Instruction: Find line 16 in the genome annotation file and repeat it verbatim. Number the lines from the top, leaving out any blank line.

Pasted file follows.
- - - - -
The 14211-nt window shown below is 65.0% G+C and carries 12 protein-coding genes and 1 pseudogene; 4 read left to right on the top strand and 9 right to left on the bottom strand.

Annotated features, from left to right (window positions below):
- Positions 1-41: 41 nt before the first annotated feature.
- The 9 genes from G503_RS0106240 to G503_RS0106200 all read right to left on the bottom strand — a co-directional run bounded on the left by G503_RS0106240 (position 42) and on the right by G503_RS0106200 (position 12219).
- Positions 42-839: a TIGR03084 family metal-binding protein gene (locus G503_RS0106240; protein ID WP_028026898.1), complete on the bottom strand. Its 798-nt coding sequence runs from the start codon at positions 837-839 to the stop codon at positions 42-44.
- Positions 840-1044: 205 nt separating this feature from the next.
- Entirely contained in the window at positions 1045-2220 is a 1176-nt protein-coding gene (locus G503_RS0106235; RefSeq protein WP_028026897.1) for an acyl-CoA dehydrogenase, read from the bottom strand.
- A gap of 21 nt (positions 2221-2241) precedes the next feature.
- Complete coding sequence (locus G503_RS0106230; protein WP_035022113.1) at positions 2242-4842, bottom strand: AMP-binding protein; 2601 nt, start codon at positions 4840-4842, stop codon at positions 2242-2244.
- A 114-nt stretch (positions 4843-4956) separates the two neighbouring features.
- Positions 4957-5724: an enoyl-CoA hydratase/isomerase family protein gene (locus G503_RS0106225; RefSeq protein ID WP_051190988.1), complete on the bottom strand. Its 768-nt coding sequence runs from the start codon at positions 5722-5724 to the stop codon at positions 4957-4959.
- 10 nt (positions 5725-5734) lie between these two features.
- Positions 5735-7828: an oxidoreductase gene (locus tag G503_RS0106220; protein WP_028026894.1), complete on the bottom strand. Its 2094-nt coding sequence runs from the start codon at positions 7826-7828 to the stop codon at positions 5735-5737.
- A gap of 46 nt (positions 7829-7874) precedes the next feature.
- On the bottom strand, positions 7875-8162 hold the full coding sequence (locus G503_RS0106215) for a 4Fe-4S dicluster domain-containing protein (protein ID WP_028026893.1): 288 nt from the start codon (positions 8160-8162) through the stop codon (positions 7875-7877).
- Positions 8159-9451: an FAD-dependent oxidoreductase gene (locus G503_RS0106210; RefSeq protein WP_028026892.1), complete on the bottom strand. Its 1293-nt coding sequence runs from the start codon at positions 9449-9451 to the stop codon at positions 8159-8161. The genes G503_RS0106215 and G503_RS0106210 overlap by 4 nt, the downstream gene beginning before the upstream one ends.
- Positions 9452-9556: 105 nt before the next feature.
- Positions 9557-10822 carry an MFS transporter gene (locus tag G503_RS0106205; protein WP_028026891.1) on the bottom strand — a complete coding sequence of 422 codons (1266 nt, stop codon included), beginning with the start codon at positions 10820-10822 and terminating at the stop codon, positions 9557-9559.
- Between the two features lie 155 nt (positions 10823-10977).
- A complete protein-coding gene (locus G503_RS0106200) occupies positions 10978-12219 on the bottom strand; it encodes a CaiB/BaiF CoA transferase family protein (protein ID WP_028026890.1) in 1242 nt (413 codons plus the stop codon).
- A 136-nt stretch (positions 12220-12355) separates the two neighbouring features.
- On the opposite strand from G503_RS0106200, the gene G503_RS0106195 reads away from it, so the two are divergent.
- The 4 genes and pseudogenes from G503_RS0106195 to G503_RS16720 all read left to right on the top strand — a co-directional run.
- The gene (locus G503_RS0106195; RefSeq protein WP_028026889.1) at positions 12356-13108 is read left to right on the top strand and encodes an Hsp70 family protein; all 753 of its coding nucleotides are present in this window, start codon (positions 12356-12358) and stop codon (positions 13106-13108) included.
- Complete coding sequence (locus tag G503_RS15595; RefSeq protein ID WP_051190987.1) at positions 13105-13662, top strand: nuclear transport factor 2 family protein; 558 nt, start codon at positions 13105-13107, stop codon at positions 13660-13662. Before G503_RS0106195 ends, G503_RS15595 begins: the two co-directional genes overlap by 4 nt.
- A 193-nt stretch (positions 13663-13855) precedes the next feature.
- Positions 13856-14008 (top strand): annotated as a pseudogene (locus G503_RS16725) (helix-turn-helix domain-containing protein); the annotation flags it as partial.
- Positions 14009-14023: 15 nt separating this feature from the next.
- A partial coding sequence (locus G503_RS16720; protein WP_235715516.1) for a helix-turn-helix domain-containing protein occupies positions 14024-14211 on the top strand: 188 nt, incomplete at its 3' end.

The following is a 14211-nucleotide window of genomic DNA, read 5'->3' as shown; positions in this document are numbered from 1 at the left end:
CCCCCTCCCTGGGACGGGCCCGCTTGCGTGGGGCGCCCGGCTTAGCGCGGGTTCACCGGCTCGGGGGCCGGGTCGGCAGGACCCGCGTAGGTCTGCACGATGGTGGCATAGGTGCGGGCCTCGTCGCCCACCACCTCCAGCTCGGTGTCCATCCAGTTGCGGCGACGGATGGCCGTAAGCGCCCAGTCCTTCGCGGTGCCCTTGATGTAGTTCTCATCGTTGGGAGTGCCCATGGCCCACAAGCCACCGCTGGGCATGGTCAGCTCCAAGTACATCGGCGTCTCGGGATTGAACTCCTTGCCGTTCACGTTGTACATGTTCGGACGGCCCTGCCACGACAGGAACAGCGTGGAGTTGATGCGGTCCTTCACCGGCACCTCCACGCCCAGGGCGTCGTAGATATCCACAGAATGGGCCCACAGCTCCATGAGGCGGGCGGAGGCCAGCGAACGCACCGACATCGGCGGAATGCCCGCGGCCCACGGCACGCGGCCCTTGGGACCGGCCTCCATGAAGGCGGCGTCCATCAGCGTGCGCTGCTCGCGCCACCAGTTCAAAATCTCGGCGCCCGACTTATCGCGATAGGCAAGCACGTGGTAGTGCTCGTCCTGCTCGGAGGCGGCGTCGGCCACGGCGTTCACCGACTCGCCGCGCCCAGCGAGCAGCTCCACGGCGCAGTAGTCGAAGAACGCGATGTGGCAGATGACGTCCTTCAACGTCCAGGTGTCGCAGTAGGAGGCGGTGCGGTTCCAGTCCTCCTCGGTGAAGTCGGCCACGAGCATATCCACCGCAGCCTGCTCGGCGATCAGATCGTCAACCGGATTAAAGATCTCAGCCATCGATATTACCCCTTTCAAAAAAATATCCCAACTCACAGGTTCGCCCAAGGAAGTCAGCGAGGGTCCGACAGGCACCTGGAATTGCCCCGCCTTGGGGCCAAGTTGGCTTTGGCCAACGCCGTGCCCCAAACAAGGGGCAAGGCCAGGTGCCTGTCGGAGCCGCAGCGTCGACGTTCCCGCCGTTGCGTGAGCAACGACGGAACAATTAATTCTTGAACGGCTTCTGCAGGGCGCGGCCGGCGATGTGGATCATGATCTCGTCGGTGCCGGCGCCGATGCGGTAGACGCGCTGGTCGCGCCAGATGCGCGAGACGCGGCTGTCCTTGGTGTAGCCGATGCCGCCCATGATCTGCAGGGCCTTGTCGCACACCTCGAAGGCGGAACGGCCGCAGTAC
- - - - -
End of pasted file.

- Positions 8159-9451: an FAD-dependent oxidoreductase gene (locus G503_RS0106210; RefSeq protein WP_028026892.1), complete on the bottom strand. Its 1293-nt coding sequence runs from the start codon at positions 9449-9451 to the stop codon at positions 8159-8161. The genes G503_RS0106215 and G503_RS0106210 overlap by 4 nt, the downstream gene beginning before the upstream one ends.